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Wednesday, March 1, 2017

Writing Ideas - New Novel, part x54, Creative Elements in Scenes, Expected and the Unexpected

1 March 2017, Writing Ideas - New Novel, part x54, Creative Elements in Scenes, Expected and the Unexpected

Announcement: Delay, my new novels can be seen on the internet, but the publisher has delayed all their fiction output due to the economy.  I'll keep you informed.  More information can be found at  Check out my novels--I think you'll really enjoy them.

Introduction: I wrote the novel Aksinya: Enchantment and the Daemon. This was my 21st novel and through this blog, I gave you the entire novel in installments that included commentary on the writing. In the commentary, in addition to other general information on writing, I explained, how the novel was constructed, the metaphors and symbols in it, the writing techniques and tricks I used, and the way I built the scenes. You can look back through this blog and read the entire novel beginning with

I'm using this novel as an example of how I produce, market, and eventually (we hope) get a novel published. I'll keep you informed along the way.

Today's Blog: To see the steps in the publication process, visit my writing website and select "production schedule," you will be sent to

The four plus one basic rules I employ when writing:

1. Don't confuse your readers.

2. Entertain your readers.

3. Ground your readers in the writing.

4. Don't show (or tell) everything.

     4a. Show what can be seen, heard, felt, smelled, and tasted on the stage of the novel.

5. Immerse yourself in the world of your writing.

All novels have five discrete parts:

1.  The initial scene (the beginning)

2.  The rising action

3.  The climax

4.  The falling action

5.  The dénouement

I finished writing my 27th novel, working title, Claire, potential title Sorcha: Enchantment and the Curse.  This might need some tweaking.  The theme statement is: Claire (Sorcha) Davis accepts Shiggy, a dangerous screw-up, into her Stela branch of the organization and rehabilitates her.  

Here is the cover proposal for Sorcha: Enchantment and the Curse

Cover Proposal

The most important scene in any novel is the initial scene, but eventually, you have to move to the rising action. I started writing my 28th novel, working title Red Sonja.  I’m also working on my 29th novel, working title School.

I'm an advocate of using the/a scene input/output method to drive the rising action--in fact, to write any novel. 

Scene development:

1.  Scene input (easy)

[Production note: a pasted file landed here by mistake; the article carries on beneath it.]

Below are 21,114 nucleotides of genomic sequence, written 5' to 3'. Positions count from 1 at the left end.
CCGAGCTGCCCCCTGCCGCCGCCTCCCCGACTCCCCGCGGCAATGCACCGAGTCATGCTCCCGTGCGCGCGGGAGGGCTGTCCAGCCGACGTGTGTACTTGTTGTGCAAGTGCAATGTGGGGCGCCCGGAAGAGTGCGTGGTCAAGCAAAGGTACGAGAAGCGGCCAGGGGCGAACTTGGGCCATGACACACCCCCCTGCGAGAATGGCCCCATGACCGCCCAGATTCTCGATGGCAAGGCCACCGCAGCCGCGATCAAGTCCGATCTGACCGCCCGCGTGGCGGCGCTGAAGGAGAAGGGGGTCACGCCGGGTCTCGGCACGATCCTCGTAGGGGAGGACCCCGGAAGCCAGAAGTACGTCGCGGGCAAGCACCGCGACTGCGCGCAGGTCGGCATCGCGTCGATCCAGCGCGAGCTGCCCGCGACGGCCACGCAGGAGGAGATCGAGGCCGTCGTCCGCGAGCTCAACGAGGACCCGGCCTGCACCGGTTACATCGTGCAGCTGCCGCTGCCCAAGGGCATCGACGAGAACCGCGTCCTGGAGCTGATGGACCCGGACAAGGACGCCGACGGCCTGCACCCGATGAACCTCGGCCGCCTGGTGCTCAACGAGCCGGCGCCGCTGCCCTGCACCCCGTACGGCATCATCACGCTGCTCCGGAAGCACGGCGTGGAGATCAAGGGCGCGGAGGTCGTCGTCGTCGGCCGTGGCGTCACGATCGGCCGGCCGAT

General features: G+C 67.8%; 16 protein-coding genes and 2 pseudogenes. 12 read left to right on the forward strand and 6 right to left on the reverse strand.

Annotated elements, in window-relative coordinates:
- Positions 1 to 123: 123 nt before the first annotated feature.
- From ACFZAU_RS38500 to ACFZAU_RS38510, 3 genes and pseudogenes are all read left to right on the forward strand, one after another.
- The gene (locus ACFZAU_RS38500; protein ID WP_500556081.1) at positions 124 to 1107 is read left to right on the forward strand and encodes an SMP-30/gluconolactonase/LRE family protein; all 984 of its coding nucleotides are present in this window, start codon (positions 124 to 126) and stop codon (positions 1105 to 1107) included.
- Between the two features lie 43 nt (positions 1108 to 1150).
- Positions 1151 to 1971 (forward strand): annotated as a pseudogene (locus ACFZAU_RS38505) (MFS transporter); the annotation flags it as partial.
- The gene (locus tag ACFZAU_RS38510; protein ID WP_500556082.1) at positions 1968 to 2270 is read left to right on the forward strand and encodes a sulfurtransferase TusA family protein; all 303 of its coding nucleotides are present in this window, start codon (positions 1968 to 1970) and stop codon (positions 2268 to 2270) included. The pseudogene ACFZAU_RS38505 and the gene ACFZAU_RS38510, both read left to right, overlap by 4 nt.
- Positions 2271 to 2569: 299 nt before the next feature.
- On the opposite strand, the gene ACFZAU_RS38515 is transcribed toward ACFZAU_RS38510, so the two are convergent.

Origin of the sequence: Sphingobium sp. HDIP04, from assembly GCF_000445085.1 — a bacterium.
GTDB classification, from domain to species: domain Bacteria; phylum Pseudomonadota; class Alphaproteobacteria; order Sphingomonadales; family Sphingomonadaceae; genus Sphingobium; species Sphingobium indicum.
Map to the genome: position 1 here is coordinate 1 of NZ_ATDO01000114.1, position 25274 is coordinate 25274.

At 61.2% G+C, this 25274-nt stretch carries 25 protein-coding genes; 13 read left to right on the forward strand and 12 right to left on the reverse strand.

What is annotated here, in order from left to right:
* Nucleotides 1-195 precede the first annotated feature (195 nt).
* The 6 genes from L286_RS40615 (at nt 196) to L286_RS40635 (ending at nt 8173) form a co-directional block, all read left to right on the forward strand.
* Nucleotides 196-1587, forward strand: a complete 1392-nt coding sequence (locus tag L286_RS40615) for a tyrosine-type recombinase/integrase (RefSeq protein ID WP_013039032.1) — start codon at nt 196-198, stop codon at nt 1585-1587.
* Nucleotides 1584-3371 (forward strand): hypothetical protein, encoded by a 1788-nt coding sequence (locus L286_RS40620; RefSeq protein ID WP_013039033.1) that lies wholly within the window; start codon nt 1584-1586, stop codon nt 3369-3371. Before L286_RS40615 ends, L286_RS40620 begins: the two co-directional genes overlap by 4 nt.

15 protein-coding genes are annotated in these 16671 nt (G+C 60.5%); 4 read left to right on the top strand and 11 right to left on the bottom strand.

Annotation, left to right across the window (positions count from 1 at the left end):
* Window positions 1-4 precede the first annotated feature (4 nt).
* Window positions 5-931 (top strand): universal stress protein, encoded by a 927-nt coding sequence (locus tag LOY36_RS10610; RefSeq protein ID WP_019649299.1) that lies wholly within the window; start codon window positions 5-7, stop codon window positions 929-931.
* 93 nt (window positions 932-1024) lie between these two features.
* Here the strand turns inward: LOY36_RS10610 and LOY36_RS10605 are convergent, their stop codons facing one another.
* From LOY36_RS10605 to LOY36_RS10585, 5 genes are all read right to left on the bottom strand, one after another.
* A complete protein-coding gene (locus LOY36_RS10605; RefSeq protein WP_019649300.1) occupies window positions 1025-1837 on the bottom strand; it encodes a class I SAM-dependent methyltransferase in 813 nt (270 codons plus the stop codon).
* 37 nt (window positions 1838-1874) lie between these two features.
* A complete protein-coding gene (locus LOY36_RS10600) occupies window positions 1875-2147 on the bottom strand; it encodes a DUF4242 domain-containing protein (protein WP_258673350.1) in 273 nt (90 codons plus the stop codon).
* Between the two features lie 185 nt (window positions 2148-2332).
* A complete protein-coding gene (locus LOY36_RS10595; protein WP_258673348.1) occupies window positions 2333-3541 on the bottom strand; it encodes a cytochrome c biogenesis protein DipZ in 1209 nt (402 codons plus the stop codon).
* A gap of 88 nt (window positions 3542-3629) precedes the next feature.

2.  Scene output (a little harder)

3.  Scene setting (basic stuff)

4.  Creativity (creative elements of the scene: transition from input to output focused on the telic flaw resolution)

5.  Tension (development of creative elements to build excitement)

6.  Release (climax of creative elements)


How to begin a novel.  Number one thought, we need an entertaining idea.  I usually encapsulate such an idea with a theme statement.  Since I’m writing a new novel, we need a new theme statement.  Here is an initial cut.


For novel 28:  Red Sonja, a Soviet spy, infiltrates the X-plane programs at Edwards AFB as a test pilot’s administrative clerk, learns about freedom, and is redeemed.


For novel 29:  Sorcha, the abandoned child of an Unseelie and a human, secretly attends Wycombe Abbey girls’ school where she meets the problem child Deirdre and is redeemed.


These are the steps I use to write a novel:


1.      Design the initial scene

2.      Develop a theme statement (initial setting, protagonist, protagonist’s helper or antagonist, action statement)

a.       Research as required

b.      Develop the initial setting

c.       Develop the characters

d.      Identify the telic flaw (internal and external)

3.      Write the initial scene (identify the output: implied setting, implied characters, implied action movement)

4.      Write the next scene(s) to the climax (rising action)

5.      Write the climax scene

6.      Write the falling action scene(s)

7.      Write the dénouement scene


Here is the beginning of the scene development method from the outline:


1.      Scene input (comes from the previous scene output or is an initial scene)

2.      Write the scene setting (place, time, stuff, and characters)

3.      Imagine the output, creative elements, plot, telic flaw resolution (climax) and develop the tension and release.